The Etch A Sketch Aftermath: Winners and Losers

Etch A Sketch rode a political gaffe to a bonafide PR win. Sensing an opportunity, they released this creative statement after Mitt Romney advisor Eric Gehrnstrom used the antique toy as a way to describe what happens when we move from primary season into the general election.

Shortly after the interview, both Newt Gingrich and Rick Santorum made appearances holding up an Etch A Sketch. They’ve kept up the Etch A Sketch-related attacks for days. Their supporters did the same. Santorum’s spokesperson Alice Stewart handed out the toys at a Romney gathering and then waved one on Anderson Cooper 360°.

As a result, Etch A Sketch’s stock skyrocketed. Is the recession so bad that we’re taking stock cues from bad metaphors?

Bigger question: Have Santorum and Gingrich benefited from their antics?

Probably not. As many have said, these things blow over, especially when people are heading into the weekend. And this is not the first time Mitt Romney’s flip flopping has come up. Whether because of their reluctance to attack Romney on his record more forcefully or their inability to capitalize on those attacks, Romney’s opponents have been coming up short. They aren’t going to make any headway waving around Etch A Sketches.

In fact, Santorum is now taking heat because he went so far as to suggest that a vote for President Obama is better than for “Etch A Sketch Romney.”

“This is just another attempt by the Romney Campaign to distort and distract the media and voters from the unshakeable fact that many of Romney’s policies mirror Barack Obama’s,” Santorum responded. These guys can’t do anything right.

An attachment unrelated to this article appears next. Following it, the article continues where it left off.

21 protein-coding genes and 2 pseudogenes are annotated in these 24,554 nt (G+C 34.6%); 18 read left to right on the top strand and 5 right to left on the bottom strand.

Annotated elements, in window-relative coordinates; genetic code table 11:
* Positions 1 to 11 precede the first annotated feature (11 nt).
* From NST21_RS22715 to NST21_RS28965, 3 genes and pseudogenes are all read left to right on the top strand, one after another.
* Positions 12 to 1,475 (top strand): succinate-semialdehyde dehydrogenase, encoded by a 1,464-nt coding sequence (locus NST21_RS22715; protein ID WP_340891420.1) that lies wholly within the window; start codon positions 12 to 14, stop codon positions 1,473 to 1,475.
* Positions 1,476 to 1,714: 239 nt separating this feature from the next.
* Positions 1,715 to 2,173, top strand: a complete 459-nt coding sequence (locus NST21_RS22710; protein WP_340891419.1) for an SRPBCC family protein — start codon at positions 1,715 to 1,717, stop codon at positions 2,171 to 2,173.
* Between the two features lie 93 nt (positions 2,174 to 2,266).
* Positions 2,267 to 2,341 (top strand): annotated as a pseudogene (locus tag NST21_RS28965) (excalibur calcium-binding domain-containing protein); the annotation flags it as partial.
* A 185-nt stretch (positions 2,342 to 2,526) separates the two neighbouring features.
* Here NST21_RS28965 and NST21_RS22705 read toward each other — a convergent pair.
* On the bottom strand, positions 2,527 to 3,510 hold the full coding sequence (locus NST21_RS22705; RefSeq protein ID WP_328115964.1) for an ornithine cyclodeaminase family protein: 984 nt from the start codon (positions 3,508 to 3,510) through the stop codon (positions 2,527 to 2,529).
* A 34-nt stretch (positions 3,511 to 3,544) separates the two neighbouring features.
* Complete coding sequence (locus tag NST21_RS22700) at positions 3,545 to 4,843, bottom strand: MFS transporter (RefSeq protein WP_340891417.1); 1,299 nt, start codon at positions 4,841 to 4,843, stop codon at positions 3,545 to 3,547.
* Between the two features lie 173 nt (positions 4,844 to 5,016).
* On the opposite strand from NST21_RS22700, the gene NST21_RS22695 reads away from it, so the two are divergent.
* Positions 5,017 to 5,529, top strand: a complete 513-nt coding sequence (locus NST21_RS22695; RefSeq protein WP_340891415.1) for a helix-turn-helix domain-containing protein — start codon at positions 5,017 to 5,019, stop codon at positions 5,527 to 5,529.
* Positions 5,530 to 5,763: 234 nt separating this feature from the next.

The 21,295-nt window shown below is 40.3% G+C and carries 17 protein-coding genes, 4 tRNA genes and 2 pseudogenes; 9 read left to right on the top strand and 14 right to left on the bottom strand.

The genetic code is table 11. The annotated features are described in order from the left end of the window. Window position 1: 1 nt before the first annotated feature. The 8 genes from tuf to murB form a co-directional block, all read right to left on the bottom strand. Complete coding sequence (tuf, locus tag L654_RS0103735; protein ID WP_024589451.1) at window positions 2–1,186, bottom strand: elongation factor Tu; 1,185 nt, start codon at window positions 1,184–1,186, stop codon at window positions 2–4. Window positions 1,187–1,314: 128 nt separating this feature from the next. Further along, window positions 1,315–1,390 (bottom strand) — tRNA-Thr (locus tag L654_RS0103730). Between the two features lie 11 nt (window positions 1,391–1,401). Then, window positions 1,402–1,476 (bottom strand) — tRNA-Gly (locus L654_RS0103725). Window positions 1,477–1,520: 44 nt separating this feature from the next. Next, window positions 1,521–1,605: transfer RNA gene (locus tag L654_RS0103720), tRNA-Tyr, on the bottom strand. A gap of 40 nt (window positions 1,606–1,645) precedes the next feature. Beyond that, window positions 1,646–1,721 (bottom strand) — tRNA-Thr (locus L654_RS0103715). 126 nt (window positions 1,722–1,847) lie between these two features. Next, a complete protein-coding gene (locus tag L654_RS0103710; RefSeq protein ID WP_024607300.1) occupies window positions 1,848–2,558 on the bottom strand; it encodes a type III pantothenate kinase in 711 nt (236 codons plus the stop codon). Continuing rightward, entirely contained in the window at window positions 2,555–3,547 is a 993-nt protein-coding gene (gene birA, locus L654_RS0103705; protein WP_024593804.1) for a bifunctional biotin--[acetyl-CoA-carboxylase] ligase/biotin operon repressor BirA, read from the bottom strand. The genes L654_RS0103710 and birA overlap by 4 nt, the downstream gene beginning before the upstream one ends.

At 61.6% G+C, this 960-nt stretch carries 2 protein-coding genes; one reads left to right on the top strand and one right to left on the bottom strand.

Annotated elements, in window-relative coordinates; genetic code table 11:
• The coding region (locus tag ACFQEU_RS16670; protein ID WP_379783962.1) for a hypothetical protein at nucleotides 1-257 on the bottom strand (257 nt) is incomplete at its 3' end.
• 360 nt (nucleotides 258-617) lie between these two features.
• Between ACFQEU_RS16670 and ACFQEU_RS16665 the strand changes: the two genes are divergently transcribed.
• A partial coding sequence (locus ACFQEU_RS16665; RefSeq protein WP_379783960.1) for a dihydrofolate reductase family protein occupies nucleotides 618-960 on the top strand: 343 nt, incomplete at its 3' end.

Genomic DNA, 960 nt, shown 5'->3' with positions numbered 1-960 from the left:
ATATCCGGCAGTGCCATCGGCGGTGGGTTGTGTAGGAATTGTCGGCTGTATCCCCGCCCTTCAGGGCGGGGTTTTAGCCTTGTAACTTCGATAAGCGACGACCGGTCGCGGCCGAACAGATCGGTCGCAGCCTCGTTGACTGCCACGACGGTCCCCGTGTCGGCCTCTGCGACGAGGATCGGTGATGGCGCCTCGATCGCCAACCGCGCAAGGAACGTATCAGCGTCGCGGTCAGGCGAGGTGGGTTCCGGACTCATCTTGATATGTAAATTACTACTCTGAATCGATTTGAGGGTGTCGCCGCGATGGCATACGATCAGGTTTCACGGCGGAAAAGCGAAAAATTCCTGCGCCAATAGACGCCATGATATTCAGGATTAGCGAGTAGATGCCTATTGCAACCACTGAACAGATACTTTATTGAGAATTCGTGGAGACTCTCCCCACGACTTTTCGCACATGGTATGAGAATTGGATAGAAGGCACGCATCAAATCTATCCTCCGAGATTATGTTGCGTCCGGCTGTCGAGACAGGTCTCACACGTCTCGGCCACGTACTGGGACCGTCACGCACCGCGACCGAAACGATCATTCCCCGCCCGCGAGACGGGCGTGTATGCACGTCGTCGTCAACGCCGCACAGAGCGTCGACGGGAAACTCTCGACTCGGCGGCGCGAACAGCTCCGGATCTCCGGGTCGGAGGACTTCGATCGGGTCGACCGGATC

Still, the real loser in all of this is Romney. He tried to squash it by saying, “The issues I’m running on will be exactly the same. I’m running as a conservative Republican, I was a conservative Republican governor, I’ll be running as a conservative Republican nominee.” And it does seem sort of silly, all this coverage for a stupid comment made by a candidate’s advisor.

But CNN thinks the gaffe will stick because it’s catchy, and it conjures something immediate and recognizable with voters. Like a motto or tagline. The Huffington Post agrees, offering a list of reasons why.

Besides Ohio Art Co, the other winner in this situation could, in fact, be the Obama campaign. VP Joe Biden is already using the gaffe in his speeches.

[Image: Eric Gay, AP]

Publish date: March 23, 2012 © 2020 Adweek, LLC. - All Rights Reserved and NOT FOR REPRINT